Last night, John wrote about the information revealed in documents found by two reporters for Foreign Policy when they visited the Benghazi consulate, six weeks after the terrorist attack there. The documents include letters, drafted on the day of the attack, that suggest the compliticity of Libyan officials in the terrorist attack on the consulate.
The discovery of these documents raises additional questions relevant to Benghazigate. A threshold question, propounded by Max Boot, is this: Why did the U.S. abandon its diplomatic outpost in Benghazi, so that anyone, whether reporters or civilians, friends or foes of the United States, can rummage through its rubble?
Boot argues that marines should have been sent in to secure the site of the compound, and that the compound should have been rebuilt. The failure to take these measures “is yet another failure that gives the people of the Middle East an impression of American retreat,” says Boot.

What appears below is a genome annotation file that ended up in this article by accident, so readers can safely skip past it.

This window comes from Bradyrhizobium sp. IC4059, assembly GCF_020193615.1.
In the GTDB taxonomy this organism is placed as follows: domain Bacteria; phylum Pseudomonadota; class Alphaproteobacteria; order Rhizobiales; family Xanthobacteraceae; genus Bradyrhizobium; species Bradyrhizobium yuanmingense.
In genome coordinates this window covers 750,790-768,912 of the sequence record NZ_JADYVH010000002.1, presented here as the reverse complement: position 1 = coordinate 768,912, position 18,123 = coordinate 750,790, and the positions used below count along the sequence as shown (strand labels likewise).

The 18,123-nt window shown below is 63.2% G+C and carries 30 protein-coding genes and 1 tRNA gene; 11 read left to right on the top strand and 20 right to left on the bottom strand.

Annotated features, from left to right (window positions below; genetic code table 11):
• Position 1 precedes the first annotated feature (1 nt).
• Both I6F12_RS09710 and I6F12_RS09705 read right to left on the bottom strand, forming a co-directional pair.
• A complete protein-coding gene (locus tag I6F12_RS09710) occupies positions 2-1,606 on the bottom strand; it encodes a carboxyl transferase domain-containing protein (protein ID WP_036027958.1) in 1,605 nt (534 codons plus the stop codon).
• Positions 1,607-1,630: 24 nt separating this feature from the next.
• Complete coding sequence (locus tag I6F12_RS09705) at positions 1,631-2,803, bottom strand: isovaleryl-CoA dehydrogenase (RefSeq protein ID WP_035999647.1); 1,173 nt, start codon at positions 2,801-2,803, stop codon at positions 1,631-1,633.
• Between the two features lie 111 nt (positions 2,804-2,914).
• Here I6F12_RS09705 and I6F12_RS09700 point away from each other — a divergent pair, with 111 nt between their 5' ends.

I’m not so sure we should rebuild a consulate in Benghazi at this time. But it does seem like yet another mistake for the U.S. not to have purged the site of documents. On the other hand, had it done so, the public would be that much further away from discovering the facts about the tragedy of September 11, 2012.